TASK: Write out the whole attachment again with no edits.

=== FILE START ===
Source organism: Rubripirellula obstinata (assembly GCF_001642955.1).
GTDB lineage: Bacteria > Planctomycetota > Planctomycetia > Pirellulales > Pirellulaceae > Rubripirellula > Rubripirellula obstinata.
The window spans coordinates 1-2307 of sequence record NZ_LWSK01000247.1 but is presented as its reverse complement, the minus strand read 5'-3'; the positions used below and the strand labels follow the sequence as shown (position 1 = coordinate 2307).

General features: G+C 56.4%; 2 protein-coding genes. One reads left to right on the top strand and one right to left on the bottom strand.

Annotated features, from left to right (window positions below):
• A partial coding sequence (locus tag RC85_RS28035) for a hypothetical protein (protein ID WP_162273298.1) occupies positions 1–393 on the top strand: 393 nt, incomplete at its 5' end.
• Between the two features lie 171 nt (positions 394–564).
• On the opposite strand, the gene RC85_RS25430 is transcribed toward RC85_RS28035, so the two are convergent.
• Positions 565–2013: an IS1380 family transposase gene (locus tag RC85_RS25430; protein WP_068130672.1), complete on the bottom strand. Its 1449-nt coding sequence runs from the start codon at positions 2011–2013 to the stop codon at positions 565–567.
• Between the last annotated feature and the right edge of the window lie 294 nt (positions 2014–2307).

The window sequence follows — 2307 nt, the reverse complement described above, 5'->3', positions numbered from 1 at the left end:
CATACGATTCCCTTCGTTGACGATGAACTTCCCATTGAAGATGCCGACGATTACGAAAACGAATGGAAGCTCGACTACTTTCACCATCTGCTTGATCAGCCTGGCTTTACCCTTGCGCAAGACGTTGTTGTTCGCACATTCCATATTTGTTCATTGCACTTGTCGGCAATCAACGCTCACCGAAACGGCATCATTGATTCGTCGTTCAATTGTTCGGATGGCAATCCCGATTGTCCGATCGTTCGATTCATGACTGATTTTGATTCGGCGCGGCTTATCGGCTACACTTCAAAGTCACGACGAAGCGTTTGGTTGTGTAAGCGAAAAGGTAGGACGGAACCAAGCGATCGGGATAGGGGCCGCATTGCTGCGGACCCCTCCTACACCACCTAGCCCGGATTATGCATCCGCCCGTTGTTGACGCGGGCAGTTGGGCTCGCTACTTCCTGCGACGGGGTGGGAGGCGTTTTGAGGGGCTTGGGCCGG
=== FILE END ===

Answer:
Source organism: Rubripirellula obstinata (assembly GCF_001642955.1).
GTDB lineage: Bacteria > Planctomycetota > Planctomycetia > Pirellulales > Pirellulaceae > Rubripirellula > Rubripirellula obstinata.
The window spans coordinates 1-2307 of sequence record NZ_LWSK01000247.1 but is presented as its reverse complement, the minus strand read 5'-3'; the positions used below and the strand labels follow the sequence as shown (position 1 = coordinate 2307).

General features: G+C 56.4%; 2 protein-coding genes. One reads left to right on the top strand and one right to left on the bottom strand.

Annotated features, from left to right (window positions below):
• A partial coding sequence (locus tag RC85_RS28035) for a hypothetical protein (protein ID WP_162273298.1) occupies positions 1–393 on the top strand: 393 nt, incomplete at its 5' end.
• Between the two features lie 171 nt (positions 394–564).
• On the opposite strand, the gene RC85_RS25430 is transcribed toward RC85_RS28035, so the two are convergent.
• Positions 565–2013: an IS1380 family transposase gene (locus tag RC85_RS25430; protein WP_068130672.1), complete on the bottom strand. Its 1449-nt coding sequence runs from the start codon at positions 2011–2013 to the stop codon at positions 565–567.
• Between the last annotated feature and the right edge of the window lie 294 nt (positions 2014–2307).

The window sequence follows — 2307 nt, the reverse complement described above, 5'->3', positions numbered from 1 at the left end:
CATACGATTCCCTTCGTTGACGATGAACTTCCCATTGAAGATGCCGACGATTACGAAAACGAATGGAAGCTCGACTACTTTCACCATCTGCTTGATCAGCCTGGCTTTACCCTTGCGCAAGACGTTGTTGTTCGCACATTCCATATTTGTTCATTGCACTTGTCGGCAATCAACGCTCACCGAAACGGCATCATTGATTCGTCGTTCAATTGTTCGGATGGCAATCCCGATTGTCCGATCGTTCGATTCATGACTGATTTTGATTCGGCGCGGCTTATCGGCTACACTTCAAAGTCACGACGAAGCGTTTGGTTGTGTAAGCGAAAAGGTAGGACGGAACCAAGCGATCGGGATAGGGGCCGCATTGCTGCGGACCCCTCCTACACCACCTAGCCCGGATTATGCATCCGCCCGTTGTTGACGCGGGCAGTTGGGCTCGCTACTTCCTGCGACGGGGTGGGAGGCGTTTTGAGGGGCTTGGGCCGG